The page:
Boys in the Trees: A Memoir
By Carly Simon
Flatiron Books, 2015
Carly Simon's voice is a stand-in for some of our messiest feelings and most iconoclastic instincts. Unlike most “70's singer-songwriters” she is (lazily) compared to, she is actually extraordinary. Her slightly wobbly pitch, willingness to confess her vulnerabilities and insecurities, musical experimentation, and unabashed awkwardness are part of her charm. She is not easily categorized, and though her life has been tabloid fodder at times in her career, she remains not quite known.
After reading her lucid memoir Boys in the Trees I hope listeners and critics retire the clichéd notion of “singer-songwriter" as a genre. Simon, along with Joni Mitchell and ex-husband James Taylor, is one of the main icons of the term. Yet, during her most tumultuous time emotionally (circa 1981 when her marriage to Taylor was reaching its nadir) she turned (mostly) to the words and music of Hoagy Carmichael, Duke Ellington, Rodgers & Hart, and Stephen Sondheim to express her feelings on the standards album Torch. She recorded 1990’s My Romance, 1997’s Film Noir, and 2005’s Moonlight Serenade, all standards albums, under slightly less stressful circumstances, but my point is that she is as much a singer as she is a writer.
This upends the singer-songwriter designation in a number of ways. When we use this generic descriptor as a genre it presupposes original songwriting as the distinguishing characteristic of the performer. Yet, like Simon, Mitchell has done a lot of covering in her career including recording a 1979 album of Charles Mingus’s melodies and releasing multiple torch song sets in the 2000s. Taylor has scored many of his bigger commercial hits covering Motown, Stax, Brill Building pop and rock ‘n’ roll oldies. In the 2000s he’s recorded two cover albums, several Christmas albums and only released two albums of new songs. Paul Simon is also considered a 1970's “singer-songwriter” and comparatively speaking, he has released almost entirely original suites of songs throughout his career.
The notion of questioning music industry clichés is apt when assessing Carly Simon’s career. Unlike Mitchell, whose work has been saluted in jazz by Herbie Hancock, Ian Shaw and Tierney Sutton, her catalog has not yet generated album-length tributes. Her ex-husband, and occasional musical partner Taylor has released more platinum sellers (his greatest hits albums are big catalog sellers), he tours relentlessly thus regular expanding his audience, and like Mitchell, he is in the Rock and Roll Hall of Fame. In essence, they have more critical respect than Carly Simon.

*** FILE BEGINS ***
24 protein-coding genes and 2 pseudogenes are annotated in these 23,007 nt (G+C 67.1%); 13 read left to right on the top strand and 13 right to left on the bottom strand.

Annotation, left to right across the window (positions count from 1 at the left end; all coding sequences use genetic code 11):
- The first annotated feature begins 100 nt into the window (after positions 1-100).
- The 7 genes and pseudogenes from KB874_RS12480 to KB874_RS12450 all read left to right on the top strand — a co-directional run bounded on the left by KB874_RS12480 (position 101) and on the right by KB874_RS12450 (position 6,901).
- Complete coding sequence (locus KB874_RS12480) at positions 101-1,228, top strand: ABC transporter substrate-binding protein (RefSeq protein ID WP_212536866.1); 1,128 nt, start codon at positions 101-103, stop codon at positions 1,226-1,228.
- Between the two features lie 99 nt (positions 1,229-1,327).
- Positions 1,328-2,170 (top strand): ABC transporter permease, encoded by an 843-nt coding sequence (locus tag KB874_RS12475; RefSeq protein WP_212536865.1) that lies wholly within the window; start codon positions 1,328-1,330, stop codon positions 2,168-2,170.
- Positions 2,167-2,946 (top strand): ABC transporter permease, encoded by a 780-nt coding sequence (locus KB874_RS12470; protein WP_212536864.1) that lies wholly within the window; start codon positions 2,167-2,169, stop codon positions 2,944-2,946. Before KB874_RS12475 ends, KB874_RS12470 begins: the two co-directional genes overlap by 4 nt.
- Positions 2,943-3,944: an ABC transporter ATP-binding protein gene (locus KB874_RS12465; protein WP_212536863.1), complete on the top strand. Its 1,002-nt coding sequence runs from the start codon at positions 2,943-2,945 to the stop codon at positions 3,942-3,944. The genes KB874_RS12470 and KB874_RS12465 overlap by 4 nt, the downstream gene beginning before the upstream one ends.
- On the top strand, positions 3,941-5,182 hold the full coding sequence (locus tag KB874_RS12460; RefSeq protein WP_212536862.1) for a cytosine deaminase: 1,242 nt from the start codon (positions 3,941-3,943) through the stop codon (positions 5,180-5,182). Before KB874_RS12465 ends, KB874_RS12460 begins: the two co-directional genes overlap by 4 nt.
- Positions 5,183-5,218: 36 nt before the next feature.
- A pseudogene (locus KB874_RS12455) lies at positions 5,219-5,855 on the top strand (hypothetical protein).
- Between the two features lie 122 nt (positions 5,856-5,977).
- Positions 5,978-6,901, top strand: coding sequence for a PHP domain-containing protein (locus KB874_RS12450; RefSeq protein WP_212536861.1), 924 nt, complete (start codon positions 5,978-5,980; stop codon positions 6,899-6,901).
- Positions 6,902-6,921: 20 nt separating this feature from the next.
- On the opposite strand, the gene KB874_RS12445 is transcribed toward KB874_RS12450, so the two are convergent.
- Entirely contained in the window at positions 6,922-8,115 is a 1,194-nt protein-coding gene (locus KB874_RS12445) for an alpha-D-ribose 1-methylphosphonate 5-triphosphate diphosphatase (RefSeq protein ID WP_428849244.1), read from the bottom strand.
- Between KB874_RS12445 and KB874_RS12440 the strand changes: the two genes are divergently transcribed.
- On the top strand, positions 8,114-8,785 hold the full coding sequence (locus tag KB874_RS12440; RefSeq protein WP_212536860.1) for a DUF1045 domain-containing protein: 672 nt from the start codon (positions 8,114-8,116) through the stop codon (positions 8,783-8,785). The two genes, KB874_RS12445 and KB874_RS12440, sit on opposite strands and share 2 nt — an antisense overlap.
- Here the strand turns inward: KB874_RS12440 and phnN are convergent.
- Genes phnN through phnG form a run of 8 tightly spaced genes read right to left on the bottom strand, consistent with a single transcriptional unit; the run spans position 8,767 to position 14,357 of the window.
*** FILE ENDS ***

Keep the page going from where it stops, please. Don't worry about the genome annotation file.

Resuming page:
This is an interesting reality as Carly Simon has continually dashed expectations in many regards musically, and her eloquent approach to her memoir is no exception. To my ears Mitchell’s last significant album was 1976’s Hejira, and Taylor has never topped the quality and consistency of 1970’s Sweet Baby James. Simon has a more eclectic and adventurous career. Even when Simon was releasing a succession of prototypical “singer-songwriter” sets from 1971-80 she recorded a lot of material distinctly tailored to her voice and persona. In other words despite her professed desire in her memoir for her early albums to serve as demos for other singers (“…I just want to sit back and write songs and be the composer-at-arms,” 188), the singularity of some of her songs is what makes her special. Her best material often transcends easy interpretation. This might seem like an insult, but when you think of the countless bland and unrevealing renditions of “Both Sides Now” and “Fire and Rain” recorded in the 70s and beyond it puts her work into relief.